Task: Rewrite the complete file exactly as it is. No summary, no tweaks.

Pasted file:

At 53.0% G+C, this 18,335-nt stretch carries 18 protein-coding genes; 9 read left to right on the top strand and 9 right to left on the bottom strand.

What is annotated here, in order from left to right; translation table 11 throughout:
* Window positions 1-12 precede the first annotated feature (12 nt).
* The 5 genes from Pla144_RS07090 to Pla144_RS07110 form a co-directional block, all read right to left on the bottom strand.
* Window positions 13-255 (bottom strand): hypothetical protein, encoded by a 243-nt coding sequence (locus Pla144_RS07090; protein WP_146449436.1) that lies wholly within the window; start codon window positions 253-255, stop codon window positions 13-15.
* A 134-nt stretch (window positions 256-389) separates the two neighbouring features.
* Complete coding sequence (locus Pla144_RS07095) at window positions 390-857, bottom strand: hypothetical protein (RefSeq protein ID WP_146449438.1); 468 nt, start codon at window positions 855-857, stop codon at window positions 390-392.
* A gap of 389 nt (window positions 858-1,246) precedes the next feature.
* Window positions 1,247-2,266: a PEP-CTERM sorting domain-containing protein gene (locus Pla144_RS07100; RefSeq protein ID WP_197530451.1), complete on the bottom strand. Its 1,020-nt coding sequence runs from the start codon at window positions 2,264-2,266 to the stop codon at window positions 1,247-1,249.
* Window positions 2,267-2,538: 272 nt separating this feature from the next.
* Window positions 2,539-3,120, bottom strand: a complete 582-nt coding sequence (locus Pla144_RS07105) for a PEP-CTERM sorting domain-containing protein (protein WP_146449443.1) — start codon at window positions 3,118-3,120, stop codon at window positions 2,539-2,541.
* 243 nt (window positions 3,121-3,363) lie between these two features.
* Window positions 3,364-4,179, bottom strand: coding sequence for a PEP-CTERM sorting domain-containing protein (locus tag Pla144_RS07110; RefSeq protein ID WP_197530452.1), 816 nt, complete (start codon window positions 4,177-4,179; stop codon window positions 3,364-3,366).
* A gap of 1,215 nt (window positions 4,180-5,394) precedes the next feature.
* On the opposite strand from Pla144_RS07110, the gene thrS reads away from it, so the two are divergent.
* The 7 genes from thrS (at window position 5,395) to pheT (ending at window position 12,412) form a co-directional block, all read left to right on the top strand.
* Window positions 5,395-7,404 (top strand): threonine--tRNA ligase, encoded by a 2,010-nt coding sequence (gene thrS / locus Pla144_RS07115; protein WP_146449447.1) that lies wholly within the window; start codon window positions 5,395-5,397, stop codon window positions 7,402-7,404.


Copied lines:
At 53.0% G+C, this 18,335-nt stretch carries 18 protein-coding genes; 9 read left to right on the top strand and 9 right to left on the bottom strand.

What is annotated here, in order from left to right; translation table 11 throughout:
* Window positions 1-12 precede the first annotated feature (12 nt).
* The 5 genes from Pla144_RS07090 to Pla144_RS07110 form a co-directional block, all read right to left on the bottom strand.
* Window positions 13-255 (bottom strand): hypothetical protein, encoded by a 243-nt coding sequence (locus Pla144_RS07090; protein WP_146449436.1) that lies wholly within the window; start codon window positions 253-255, stop codon window positions 13-15.
* A 134-nt stretch (window positions 256-389) separates the two neighbouring features.
* Complete coding sequence (locus Pla144_RS07095) at window positions 390-857, bottom strand: hypothetical protein (RefSeq protein ID WP_146449438.1); 468 nt, start codon at window positions 855-857, stop codon at window positions 390-392.
* A gap of 389 nt (window positions 858-1,246) precedes the next feature.
* Window positions 1,247-2,266: a PEP-CTERM sorting domain-containing protein gene (locus Pla144_RS07100; RefSeq protein ID WP_197530451.1), complete on the bottom strand. Its 1,020-nt coding sequence runs from the start codon at window positions 2,264-2,266 to the stop codon at window positions 1,247-1,249.
* Window positions 2,267-2,538: 272 nt separating this feature from the next.
* Window positions 2,539-3,120, bottom strand: a complete 582-nt coding sequence (locus Pla144_RS07105) for a PEP-CTERM sorting domain-containing protein (protein WP_146449443.1) — start codon at window positions 3,118-3,120, stop codon at window positions 2,539-2,541.
* 243 nt (window positions 3,121-3,363) lie between these two features.
* Window positions 3,364-4,179, bottom strand: coding sequence for a PEP-CTERM sorting domain-containing protein (locus tag Pla144_RS07110; RefSeq protein ID WP_197530452.1), 816 nt, complete (start codon window positions 4,177-4,179; stop codon window positions 3,364-3,366).
* A gap of 1,215 nt (window positions 4,180-5,394) precedes the next feature.
* On the opposite strand from Pla144_RS07110, the gene thrS reads away from it, so the two are divergent.
* The 7 genes from thrS (at window position 5,395) to pheT (ending at window position 12,412) form a co-directional block, all read left to right on the top strand.
* Window positions 5,395-7,404 (top strand): threonine--tRNA ligase, encoded by a 2,010-nt coding sequence (gene thrS / locus Pla144_RS07115; protein WP_146449447.1) that lies wholly within the window; start codon window positions 5,395-5,397, stop codon window positions 7,402-7,404.